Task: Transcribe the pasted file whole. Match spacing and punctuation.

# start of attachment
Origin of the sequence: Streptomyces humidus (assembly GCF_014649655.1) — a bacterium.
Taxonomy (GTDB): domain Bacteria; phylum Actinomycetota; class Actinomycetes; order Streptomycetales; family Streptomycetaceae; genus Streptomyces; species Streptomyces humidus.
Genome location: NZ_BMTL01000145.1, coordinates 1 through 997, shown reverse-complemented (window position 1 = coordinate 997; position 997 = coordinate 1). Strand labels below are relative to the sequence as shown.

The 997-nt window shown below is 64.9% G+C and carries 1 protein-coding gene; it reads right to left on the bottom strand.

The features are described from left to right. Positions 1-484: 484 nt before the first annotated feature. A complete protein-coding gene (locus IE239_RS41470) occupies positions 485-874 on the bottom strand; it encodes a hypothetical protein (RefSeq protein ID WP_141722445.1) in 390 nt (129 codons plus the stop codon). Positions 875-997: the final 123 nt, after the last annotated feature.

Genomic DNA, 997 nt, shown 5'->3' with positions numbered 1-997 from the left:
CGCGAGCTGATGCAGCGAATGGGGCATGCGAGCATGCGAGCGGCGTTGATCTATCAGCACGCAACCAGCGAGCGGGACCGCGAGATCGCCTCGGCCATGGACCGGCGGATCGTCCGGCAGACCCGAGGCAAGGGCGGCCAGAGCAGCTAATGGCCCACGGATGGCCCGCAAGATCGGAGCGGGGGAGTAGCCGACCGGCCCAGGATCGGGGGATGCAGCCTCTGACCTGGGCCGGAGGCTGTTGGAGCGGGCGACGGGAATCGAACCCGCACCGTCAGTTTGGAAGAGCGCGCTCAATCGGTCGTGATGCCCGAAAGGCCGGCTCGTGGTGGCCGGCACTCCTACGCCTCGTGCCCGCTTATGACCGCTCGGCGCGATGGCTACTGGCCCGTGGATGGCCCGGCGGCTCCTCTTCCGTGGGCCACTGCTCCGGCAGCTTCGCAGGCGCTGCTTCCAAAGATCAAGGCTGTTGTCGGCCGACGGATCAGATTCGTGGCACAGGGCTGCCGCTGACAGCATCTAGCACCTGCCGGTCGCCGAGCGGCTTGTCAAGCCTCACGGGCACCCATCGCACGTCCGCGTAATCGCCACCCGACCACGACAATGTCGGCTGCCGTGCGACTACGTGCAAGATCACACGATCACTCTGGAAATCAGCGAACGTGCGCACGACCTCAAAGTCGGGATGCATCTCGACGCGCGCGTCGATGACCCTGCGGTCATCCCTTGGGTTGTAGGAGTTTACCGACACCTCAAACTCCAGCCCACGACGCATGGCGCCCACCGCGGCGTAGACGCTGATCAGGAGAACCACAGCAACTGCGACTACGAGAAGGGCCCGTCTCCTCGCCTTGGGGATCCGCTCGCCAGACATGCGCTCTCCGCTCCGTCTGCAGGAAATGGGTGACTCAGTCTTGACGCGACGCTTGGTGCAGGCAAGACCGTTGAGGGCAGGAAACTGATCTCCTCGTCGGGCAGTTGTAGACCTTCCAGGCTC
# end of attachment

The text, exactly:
Origin of the sequence: Streptomyces humidus (assembly GCF_014649655.1) — a bacterium.
Taxonomy (GTDB): domain Bacteria; phylum Actinomycetota; class Actinomycetes; order Streptomycetales; family Streptomycetaceae; genus Streptomyces; species Streptomyces humidus.
Genome location: NZ_BMTL01000145.1, coordinates 1 through 997, shown reverse-complemented (window position 1 = coordinate 997; position 997 = coordinate 1). Strand labels below are relative to the sequence as shown.

The 997-nt window shown below is 64.9% G+C and carries 1 protein-coding gene; it reads right to left on the bottom strand.

The features are described from left to right. Positions 1-484: 484 nt before the first annotated feature. A complete protein-coding gene (locus IE239_RS41470) occupies positions 485-874 on the bottom strand; it encodes a hypothetical protein (RefSeq protein ID WP_141722445.1) in 390 nt (129 codons plus the stop codon). Positions 875-997: the final 123 nt, after the last annotated feature.

Genomic DNA, 997 nt, shown 5'->3' with positions numbered 1-997 from the left:
CGCGAGCTGATGCAGCGAATGGGGCATGCGAGCATGCGAGCGGCGTTGATCTATCAGCACGCAACCAGCGAGCGGGACCGCGAGATCGCCTCGGCCATGGACCGGCGGATCGTCCGGCAGACCCGAGGCAAGGGCGGCCAGAGCAGCTAATGGCCCACGGATGGCCCGCAAGATCGGAGCGGGGGAGTAGCCGACCGGCCCAGGATCGGGGGATGCAGCCTCTGACCTGGGCCGGAGGCTGTTGGAGCGGGCGACGGGAATCGAACCCGCACCGTCAGTTTGGAAGAGCGCGCTCAATCGGTCGTGATGCCCGAAAGGCCGGCTCGTGGTGGCCGGCACTCCTACGCCTCGTGCCCGCTTATGACCGCTCGGCGCGATGGCTACTGGCCCGTGGATGGCCCGGCGGCTCCTCTTCCGTGGGCCACTGCTCCGGCAGCTTCGCAGGCGCTGCTTCCAAAGATCAAGGCTGTTGTCGGCCGACGGATCAGATTCGTGGCACAGGGCTGCCGCTGACAGCATCTAGCACCTGCCGGTCGCCGAGCGGCTTGTCAAGCCTCACGGGCACCCATCGCACGTCCGCGTAATCGCCACCCGACCACGACAATGTCGGCTGCCGTGCGACTACGTGCAAGATCACACGATCACTCTGGAAATCAGCGAACGTGCGCACGACCTCAAAGTCGGGATGCATCTCGACGCGCGCGTCGATGACCCTGCGGTCATCCCTTGGGTTGTAGGAGTTTACCGACACCTCAAACTCCAGCCCACGACGCATGGCGCCCACCGCGGCGTAGACGCTGATCAGGAGAACCACAGCAACTGCGACTACGAGAAGGGCCCGTCTCCTCGCCTTGGGGATCCGCTCGCCAGACATGCGCTCTCCGCTCCGTCTGCAGGAAATGGGTGACTCAGTCTTGACGCGACGCTTGGTGCAGGCAAGACCGTTGAGGGCAGGAAACTGATCTCCTCGTCGGGCAGTTGTAGACCTTCCAGGCTC